I was intrigued by Mr Ba, so I lingered for a chat with him. He consented to answer to a few private questions, and also encouraged me to publish his story. He is a 36-year old married man with four children. His pre-tax monthly salary is around $460. He started teaching as an untrained teacher, then was registered for the Postgraduate Diploma in education course four years into his teaching career. Like many other teachers, he faces many struggles. A few years ago, he took a bank loan to build a house for his family. To repay the loan and pay school fees for his children, he offers private tuition each Wednesday afternoon at the school, as well as evenings and weekends at some homes in the village. He enjoys teaching, and wants to build his career and make more impact as a teacher.

I left Mr Ba with some burning questions in my own mind. Should we reframe our inquiry into teaching? How can we be such ardent advocates of individual attention to learners to improve learning outcomes, yet, so blind to individual attention to teachers in to improve teaching? Should we revisit Clark’s early (1979) description of the five faces of research in teaching?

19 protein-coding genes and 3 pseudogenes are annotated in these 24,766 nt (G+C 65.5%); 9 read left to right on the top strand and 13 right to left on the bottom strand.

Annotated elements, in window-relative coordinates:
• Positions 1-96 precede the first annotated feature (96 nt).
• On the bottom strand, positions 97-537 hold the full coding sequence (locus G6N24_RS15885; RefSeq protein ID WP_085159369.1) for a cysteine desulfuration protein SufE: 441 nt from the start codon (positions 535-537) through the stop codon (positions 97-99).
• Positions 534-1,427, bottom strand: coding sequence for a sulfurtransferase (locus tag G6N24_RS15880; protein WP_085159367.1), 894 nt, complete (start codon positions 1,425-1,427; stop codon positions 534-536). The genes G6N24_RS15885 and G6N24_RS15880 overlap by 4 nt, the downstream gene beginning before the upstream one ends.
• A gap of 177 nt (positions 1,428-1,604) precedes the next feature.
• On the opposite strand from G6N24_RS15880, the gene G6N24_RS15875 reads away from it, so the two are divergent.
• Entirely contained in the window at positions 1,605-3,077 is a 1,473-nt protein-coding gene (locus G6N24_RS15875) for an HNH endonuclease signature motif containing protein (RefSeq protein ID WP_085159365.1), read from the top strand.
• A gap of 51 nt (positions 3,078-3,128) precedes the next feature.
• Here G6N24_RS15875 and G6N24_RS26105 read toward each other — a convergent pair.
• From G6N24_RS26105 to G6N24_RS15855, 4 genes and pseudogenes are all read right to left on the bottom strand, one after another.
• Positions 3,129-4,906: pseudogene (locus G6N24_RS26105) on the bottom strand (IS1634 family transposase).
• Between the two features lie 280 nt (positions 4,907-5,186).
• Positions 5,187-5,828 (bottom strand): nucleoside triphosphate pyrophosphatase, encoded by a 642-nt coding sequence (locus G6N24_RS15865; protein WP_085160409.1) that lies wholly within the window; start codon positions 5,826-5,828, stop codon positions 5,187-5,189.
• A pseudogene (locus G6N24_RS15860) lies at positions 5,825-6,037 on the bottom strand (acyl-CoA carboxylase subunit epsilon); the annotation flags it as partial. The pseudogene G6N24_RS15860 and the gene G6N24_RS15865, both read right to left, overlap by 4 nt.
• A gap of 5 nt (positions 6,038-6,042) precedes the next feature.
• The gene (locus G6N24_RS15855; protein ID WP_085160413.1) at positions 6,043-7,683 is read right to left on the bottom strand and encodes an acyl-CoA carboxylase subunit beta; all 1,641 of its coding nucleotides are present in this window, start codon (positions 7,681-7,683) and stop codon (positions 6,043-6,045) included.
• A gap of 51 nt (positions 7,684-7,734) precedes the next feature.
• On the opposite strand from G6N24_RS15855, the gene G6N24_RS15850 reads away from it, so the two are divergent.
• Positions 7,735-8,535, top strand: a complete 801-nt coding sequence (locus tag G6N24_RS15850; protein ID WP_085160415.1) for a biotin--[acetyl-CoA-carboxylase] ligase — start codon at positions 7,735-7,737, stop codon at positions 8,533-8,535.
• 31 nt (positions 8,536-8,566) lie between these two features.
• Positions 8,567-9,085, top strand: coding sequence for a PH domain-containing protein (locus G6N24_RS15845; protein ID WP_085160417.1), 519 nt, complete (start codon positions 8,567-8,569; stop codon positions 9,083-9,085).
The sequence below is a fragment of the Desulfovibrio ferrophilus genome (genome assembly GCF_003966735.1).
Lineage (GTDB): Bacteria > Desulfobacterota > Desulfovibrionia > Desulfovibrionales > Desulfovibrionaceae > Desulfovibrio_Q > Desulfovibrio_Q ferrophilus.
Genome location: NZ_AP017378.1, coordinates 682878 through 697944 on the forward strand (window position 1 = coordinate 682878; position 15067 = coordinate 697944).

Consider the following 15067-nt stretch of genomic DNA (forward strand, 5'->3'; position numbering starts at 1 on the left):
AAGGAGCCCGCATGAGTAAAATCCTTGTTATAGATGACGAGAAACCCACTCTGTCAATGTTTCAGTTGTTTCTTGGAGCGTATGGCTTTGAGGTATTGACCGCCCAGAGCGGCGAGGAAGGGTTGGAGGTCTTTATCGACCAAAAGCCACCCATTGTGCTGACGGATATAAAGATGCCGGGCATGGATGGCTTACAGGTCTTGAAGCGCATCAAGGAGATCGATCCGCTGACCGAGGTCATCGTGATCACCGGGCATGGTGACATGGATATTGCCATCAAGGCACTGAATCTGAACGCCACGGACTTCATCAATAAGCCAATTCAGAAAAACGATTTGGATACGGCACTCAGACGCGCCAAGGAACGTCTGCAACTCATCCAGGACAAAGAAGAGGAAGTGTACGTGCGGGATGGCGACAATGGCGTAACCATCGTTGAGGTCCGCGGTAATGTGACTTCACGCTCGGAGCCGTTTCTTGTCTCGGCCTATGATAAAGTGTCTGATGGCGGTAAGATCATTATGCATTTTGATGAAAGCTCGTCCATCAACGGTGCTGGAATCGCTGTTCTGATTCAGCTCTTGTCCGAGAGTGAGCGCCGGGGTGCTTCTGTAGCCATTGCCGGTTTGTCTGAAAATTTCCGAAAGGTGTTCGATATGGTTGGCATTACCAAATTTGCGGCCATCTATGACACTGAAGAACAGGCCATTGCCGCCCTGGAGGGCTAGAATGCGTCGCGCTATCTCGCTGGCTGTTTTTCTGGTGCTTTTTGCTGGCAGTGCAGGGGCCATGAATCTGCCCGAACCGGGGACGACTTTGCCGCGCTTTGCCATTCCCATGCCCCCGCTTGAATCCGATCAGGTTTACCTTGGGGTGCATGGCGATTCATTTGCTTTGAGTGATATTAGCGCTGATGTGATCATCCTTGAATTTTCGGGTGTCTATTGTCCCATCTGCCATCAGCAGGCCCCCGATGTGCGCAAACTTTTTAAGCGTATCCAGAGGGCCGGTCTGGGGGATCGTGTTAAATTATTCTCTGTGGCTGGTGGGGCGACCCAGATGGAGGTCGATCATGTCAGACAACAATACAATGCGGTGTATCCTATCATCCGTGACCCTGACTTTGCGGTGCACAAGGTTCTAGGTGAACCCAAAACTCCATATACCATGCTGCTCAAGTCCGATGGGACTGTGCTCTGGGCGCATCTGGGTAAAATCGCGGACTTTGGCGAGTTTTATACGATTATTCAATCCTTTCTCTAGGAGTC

Contemporary research in teaching incorporates quantitative observation on the extent to which teachers apply certain tools and techniques in delivering instruction, or the extent to which they differentiate learners by pace and ability, and apply innovation to carry every learner along.

Rare indeed is research that connects the teacher’s personal characteristics and individual life realities to the delivery of instruction. Yet, perhaps, this is the missing link in connecting to the teaching passion and removing the myriad of inhibitions to good effective teaching that face every teacher. In our research, teachers are often treated as one homogenous category, or as interchangeable parts of an assembly line.

As the article in the Economist concludes, great teaching has long been seen as an innate skill. But reformers are showing that the best teachers are made, not born. Our research of teachers and quality assurance of teaching can certainly contribute to increasing the global count of good teachers. Much can be achieved through the attention to the individual, and possibilities of developing the individual through careful pre-service qualification, in-service upgrading, peer support and close monitoring and learning.


John Mugo is the Director of Data and Voice at Twaweza East Africa. The reported visit was in the realm of an ADEA-facilitated strategic planning for the Inter-Country Quality Node on Teaching and Learning & the Network for African Learning Assessments. For feedback: